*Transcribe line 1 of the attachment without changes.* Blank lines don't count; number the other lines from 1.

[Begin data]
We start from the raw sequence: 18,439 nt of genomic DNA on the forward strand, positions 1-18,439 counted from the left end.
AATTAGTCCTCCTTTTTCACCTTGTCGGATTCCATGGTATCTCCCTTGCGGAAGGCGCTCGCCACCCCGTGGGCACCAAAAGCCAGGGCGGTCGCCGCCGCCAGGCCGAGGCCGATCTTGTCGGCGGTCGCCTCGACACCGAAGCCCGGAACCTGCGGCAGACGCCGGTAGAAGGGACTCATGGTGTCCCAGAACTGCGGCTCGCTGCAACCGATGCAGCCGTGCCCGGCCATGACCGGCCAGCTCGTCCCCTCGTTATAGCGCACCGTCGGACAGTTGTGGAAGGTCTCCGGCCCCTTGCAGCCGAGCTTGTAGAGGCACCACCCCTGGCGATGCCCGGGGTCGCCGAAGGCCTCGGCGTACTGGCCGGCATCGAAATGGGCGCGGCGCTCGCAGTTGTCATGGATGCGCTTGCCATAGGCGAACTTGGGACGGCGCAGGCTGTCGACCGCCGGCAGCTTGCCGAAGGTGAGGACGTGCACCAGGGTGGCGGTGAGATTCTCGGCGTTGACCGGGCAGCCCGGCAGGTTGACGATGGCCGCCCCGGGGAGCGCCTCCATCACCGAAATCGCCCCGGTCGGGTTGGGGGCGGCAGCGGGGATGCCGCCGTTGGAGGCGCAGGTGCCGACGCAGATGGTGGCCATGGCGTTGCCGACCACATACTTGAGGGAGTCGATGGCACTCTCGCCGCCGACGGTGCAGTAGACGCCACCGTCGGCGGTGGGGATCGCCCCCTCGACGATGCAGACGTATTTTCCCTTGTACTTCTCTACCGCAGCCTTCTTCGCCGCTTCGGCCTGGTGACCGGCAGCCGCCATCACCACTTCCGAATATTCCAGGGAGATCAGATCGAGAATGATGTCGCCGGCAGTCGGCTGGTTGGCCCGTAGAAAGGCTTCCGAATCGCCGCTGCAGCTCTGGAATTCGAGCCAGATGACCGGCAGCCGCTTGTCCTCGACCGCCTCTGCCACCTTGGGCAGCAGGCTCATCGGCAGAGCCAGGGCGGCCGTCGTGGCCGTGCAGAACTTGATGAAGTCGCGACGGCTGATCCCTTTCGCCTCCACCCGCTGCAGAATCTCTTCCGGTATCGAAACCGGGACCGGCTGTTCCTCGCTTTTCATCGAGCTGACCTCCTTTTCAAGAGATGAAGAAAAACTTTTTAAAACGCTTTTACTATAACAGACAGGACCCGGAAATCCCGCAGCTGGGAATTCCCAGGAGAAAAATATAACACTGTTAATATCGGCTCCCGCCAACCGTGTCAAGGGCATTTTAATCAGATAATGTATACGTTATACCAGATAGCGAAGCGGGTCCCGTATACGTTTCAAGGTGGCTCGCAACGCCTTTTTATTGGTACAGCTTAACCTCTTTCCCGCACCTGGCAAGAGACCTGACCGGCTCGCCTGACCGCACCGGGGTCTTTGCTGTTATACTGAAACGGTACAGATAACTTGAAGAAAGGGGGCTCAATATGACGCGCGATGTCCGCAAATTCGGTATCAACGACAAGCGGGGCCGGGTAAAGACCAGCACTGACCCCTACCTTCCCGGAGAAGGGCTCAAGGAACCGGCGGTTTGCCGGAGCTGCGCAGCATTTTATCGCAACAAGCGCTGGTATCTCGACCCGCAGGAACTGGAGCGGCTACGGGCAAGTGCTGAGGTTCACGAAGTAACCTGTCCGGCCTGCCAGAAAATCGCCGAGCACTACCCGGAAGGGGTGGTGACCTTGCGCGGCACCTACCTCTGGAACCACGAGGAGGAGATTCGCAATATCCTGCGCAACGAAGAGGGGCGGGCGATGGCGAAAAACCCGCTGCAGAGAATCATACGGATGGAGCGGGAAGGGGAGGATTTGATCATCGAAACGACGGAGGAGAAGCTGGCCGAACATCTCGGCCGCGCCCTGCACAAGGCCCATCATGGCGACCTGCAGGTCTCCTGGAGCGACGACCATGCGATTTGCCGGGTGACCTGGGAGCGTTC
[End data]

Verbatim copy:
We start from the raw sequence: 18,439 nt of genomic DNA on the forward strand, positions 1-18,439 counted from the left end.